Apparently Klymaxx’s rough edges weren’t enough to scare away the record company. “In April of 1980, Margaret saw us and that August we were signed to Solar Records,” says Cooley. After about a year of fine-tuning Klymaxx’s sound in the studio, the group’s debut album “Never Underestimate the Power of a Woman” hit record stores and radio airwaves. It sent a message and set the tone for the group’s image and fan base.

Record sales were impressive but Klymaxx had another important hurdle to cross. Since they were the first, the group had to prove they weren’t straight studio singers. “I remember how the fans looked at us when we went on tour and opened up for Shalamar, says Cooper. “They just couldn’t believe that we were actually playing our own instruments,” she says.

Their talent put skeptics on mute. Klymaxx’s fan base grew substantially and so did interest from executives at MCA Records. In 1983, Klymaxx switched record labels and joined the MCA family, which teamed them up with Jimmy Jam and Terry Lewis, well-respected writers and producers. The match-up led to Klymaxx hitting Billboard’s Hot 100, several times during the mid-80’s with songs like, “Meeting in the Ladies Room”, “I Miss You” and “I’d Still Say Yes”. “I thought I was going to be 75 years old performing with the same people onstage, singing “The Men All Pause,” says Cooley.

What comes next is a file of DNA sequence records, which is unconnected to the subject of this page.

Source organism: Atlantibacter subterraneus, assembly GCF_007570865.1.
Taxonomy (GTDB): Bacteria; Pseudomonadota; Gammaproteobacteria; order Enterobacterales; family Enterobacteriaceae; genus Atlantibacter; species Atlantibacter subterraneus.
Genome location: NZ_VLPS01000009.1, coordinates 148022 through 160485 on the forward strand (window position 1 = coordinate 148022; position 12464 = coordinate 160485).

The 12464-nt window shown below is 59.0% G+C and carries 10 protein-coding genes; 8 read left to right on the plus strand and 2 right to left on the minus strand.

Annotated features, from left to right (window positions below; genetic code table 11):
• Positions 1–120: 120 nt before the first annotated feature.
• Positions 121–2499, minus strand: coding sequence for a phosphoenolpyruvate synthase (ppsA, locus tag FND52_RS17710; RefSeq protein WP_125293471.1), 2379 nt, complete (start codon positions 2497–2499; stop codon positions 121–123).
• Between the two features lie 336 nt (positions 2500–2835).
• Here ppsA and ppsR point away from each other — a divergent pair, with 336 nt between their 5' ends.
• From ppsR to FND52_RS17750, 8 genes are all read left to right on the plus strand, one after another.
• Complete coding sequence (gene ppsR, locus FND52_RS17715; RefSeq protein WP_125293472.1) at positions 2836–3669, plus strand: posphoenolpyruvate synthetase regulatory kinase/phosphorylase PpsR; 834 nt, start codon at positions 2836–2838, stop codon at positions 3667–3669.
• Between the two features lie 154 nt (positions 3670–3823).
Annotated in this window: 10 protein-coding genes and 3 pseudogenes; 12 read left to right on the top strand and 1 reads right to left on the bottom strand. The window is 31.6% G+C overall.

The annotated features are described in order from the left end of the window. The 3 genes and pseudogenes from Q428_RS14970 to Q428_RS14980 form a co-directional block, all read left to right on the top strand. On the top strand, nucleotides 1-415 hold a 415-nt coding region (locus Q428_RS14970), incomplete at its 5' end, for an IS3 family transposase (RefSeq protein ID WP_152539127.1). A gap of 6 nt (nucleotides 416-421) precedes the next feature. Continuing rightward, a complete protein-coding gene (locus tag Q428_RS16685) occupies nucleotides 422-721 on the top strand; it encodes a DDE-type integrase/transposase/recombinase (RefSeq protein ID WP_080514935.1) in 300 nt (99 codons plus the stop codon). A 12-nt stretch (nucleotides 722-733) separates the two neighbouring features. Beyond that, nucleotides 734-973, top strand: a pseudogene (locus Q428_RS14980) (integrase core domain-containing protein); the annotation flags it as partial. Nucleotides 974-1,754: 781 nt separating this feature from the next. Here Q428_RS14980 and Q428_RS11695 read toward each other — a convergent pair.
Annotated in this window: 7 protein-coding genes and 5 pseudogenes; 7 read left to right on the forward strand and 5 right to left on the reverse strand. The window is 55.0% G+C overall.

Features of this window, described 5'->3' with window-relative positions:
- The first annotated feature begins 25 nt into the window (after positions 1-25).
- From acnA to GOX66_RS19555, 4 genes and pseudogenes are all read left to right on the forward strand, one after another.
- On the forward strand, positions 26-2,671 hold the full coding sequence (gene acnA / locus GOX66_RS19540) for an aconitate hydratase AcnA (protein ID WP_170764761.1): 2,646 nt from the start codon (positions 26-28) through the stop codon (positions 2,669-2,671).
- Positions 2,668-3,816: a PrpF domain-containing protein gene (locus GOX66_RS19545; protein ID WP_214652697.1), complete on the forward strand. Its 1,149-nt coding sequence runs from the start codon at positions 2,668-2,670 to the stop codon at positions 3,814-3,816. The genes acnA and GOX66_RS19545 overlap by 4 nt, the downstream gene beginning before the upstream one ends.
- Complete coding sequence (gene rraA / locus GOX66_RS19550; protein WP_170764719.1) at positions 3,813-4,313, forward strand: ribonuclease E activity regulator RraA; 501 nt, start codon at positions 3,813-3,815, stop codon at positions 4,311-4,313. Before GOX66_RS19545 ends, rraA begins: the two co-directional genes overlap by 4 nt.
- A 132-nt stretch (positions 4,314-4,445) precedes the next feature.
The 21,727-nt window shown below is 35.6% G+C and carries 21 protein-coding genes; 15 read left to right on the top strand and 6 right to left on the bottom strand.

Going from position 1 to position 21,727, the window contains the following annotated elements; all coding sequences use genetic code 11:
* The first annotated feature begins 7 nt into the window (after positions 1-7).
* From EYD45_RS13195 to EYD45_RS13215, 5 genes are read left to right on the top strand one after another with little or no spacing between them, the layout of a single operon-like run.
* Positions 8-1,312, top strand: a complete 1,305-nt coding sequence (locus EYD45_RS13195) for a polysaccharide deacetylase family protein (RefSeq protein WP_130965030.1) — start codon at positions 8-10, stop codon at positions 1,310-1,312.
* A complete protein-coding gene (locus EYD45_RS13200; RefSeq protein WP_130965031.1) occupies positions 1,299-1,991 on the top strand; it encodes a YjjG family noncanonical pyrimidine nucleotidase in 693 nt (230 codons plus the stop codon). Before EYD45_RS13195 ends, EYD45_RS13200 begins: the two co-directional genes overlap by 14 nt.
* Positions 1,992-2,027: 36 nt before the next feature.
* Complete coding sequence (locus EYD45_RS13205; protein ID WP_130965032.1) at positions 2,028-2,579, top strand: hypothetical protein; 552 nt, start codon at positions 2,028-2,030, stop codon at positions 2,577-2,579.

The lifetime of success with the original members Cooley anticipated fell apart, as the Klymaxx began to unravel. Cooley says the explosion of fan adoration, attention and the limelight evolved into a nasty mix, once egos surfaced within the group. According to her, Cooper was the first to leave the group. By the mid-90’s there were only three original members and MCA cut ties with Klymaxx. “I began to feel like I was a failure,” says Cooley. Even with Klymaxx’s track record and the fact that Cooley had played the guitar since she was 11, she could not get a new deal. “Nobody prepared me for what would happen if the record company dropped you,” says Cooley.